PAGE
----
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Reveal the Secrets to Soothing Eczema with Nature's Help

Posted by Karta Purkh Singh Khalsa on September 15, 2023

EczemaDo you know what your body's largest organ is? Surprise, it's not the brain—it's your skin! That's right, your skin makes up about 16% of your body weight, and for most adults, that's a hefty 20 pounds or more. But what happens when your skin isn't at its best? Enter eczema.

What is Eczema?

Eczema is an umbrella term for various inflammatory skin disorders, often accompanied by itching, redness, and swelling. Some types, like atopic dermatitis, come from within, while others, like contact dermatitis (think poison ivy), result from external sources. In the U.S., eczema affects approximately 10-20% of infants and around 3% of adults and children. And guess what? It's on the rise.

The Root of Skin Woes

Proponents of natural healing argue that inflammatory skin diseases are rooted in the accumulation of waste materials within the body, leading to skin irritation and persistent inflammation. But here's the good news: these conditions often respond to the same basic treatments.

Antioxidants for Skin Health

Antioxidants are the stars of the show in the world of skin health. Foods like purple berries, carrots, tomatoes, kale, squash, and pumpkin can do wonders for your skin. Ever heard of glucoraphanin? Found in broccoli, cauliflower, and mustard greens, it transforms into antimicrobial raphanin and sulforaphane—both with skin-healing benefits. Green veggies, like spinach, bring a potent anti-inflammatory punch. Spinach is packed with folate, a B vitamin that promotes cellular repair and reduces fine lines.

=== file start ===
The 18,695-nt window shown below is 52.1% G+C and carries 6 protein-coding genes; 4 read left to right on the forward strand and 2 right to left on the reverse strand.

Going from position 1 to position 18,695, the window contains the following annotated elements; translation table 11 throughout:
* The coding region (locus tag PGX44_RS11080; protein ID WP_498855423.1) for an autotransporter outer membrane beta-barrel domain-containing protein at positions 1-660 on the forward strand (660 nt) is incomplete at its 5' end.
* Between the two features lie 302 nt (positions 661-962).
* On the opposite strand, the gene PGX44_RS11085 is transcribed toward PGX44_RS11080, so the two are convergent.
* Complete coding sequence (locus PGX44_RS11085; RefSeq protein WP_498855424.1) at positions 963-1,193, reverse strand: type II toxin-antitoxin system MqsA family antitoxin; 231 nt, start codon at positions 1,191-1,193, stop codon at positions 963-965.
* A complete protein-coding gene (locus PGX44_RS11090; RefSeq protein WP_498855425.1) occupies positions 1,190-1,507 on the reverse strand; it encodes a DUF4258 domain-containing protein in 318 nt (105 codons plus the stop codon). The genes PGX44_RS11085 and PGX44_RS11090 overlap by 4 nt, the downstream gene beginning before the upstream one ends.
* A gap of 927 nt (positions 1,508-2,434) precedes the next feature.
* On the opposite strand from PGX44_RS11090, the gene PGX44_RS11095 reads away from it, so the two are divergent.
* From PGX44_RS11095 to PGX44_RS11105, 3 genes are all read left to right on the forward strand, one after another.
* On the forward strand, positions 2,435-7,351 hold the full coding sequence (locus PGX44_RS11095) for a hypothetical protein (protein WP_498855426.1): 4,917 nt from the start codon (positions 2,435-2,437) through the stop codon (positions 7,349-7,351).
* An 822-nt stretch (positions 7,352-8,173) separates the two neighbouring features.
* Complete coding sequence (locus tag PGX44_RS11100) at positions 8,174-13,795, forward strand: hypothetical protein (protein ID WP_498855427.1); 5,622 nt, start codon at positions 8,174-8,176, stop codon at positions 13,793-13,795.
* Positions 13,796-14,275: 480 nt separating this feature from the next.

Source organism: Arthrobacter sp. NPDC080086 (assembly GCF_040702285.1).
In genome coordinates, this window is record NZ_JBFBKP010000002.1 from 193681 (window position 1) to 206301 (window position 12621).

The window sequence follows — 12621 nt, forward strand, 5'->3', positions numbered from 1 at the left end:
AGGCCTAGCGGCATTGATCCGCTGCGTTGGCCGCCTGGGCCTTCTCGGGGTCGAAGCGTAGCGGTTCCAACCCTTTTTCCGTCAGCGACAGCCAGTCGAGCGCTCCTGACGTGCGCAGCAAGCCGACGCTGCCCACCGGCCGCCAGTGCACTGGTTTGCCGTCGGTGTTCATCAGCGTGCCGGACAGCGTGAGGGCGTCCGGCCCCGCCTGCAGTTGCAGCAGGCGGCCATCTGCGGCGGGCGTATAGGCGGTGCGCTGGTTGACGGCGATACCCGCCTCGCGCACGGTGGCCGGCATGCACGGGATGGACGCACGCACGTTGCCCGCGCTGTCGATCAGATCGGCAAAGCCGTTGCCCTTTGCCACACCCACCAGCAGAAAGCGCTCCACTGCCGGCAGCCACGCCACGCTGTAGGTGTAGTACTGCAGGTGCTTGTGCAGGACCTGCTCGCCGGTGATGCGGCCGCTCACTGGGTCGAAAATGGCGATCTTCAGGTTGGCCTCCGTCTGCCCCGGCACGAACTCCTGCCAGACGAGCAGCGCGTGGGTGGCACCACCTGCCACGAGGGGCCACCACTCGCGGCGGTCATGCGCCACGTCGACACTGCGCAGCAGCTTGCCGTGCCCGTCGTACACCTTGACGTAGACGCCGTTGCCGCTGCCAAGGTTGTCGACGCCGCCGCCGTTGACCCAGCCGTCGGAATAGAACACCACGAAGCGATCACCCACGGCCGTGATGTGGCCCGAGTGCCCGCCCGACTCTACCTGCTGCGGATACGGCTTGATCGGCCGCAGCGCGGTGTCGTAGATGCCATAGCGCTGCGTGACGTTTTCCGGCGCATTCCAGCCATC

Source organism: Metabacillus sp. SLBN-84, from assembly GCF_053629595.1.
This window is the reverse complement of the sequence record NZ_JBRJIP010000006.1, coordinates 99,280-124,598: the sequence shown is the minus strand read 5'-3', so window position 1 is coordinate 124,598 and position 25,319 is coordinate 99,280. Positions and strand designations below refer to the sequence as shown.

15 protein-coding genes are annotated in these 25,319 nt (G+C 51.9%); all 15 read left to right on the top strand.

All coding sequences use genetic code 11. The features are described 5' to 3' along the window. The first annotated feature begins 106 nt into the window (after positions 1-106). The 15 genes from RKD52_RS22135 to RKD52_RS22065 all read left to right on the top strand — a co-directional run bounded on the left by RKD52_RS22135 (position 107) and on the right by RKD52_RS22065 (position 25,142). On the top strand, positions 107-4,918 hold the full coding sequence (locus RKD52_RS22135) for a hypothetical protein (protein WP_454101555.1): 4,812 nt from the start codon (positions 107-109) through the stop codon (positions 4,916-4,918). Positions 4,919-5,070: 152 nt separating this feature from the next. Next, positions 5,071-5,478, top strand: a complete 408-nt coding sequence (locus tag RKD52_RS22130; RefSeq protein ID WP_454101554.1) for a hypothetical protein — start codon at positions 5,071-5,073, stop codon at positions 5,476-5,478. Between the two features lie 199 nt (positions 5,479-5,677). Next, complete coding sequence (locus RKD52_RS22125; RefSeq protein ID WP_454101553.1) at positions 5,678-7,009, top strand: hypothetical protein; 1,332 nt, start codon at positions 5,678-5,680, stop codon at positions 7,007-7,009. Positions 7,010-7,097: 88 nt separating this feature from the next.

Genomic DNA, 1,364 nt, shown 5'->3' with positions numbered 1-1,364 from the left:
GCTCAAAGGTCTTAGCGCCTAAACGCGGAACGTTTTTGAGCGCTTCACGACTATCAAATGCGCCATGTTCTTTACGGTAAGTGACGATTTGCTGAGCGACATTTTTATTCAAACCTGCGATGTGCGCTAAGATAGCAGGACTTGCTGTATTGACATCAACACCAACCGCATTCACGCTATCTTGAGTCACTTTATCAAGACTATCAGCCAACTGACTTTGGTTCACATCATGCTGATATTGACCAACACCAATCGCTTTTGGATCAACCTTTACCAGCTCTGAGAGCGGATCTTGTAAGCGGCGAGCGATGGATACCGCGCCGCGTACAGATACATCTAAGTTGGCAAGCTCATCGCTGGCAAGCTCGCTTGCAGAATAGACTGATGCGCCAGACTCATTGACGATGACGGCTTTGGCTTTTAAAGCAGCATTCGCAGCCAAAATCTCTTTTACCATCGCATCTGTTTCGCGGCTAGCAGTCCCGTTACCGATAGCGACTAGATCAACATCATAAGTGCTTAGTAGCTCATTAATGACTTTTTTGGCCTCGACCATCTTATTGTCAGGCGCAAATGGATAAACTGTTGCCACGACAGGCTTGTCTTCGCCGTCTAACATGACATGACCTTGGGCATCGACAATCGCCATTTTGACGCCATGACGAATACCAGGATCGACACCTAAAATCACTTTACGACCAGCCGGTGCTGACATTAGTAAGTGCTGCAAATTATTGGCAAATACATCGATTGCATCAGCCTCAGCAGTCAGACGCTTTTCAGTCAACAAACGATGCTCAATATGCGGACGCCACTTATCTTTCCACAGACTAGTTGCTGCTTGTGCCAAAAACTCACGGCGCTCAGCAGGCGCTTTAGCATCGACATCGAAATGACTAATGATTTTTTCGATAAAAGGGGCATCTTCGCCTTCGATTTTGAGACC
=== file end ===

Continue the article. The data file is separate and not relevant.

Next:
Meet Gotu Kola: The Skin Savior

In Asia, gotu kola has been a go-to for skin issues for centuries. It stimulates hair and nail growth, increases blood supply to connective tissues, and promotes protein growth in the skin. Gotu kola doesn't just heal; it regenerates even the most stubborn scars and painful lesions.

Scientific Support Recent studies back this up. European and Indian researchers found that gotu kola compounds promote rapid wound healing. A clinical trial involving 360 eczema patients showed significant improvements in every symptom. Triterpenes, steroid-like compounds in gotu kola, enhance collagen function and support the skin's structural integrity.

How to Use Gotu Kola

For acute eczema, brew one to two ounces of dry herb as a tea daily. To maintain healthy skin, make gotu kola a part of your daily beverage routine.

Calendula: Nature's Healing

Marigold Calendula, a simple garden marigold, is a potent remedy. The German Commission E even approves calendula flower ointment for poorly healing wounds. In a clinical trial, calendula ointment outperformed a topical eczema drug, reducing inflammation symptoms and minimizing serious skin damage. Calendula is an excellent option for preventing skin inflammation, with fewer side effects compared to other drugs.

In the journey to calm and soothe eczema, nature offers powerful allies. Explore the benefits of these herbs and discover the path to healthier, happier skin. Don't miss out on the opportunity to explore the wonders of herbal healing this Fall!

Visit the Functional Nutrition Program for Health Care Professionals at Portland Community College to learn more about our program and sign up. 

Topics: Functional Nutrition, Integrative Healthcare, Herbalism

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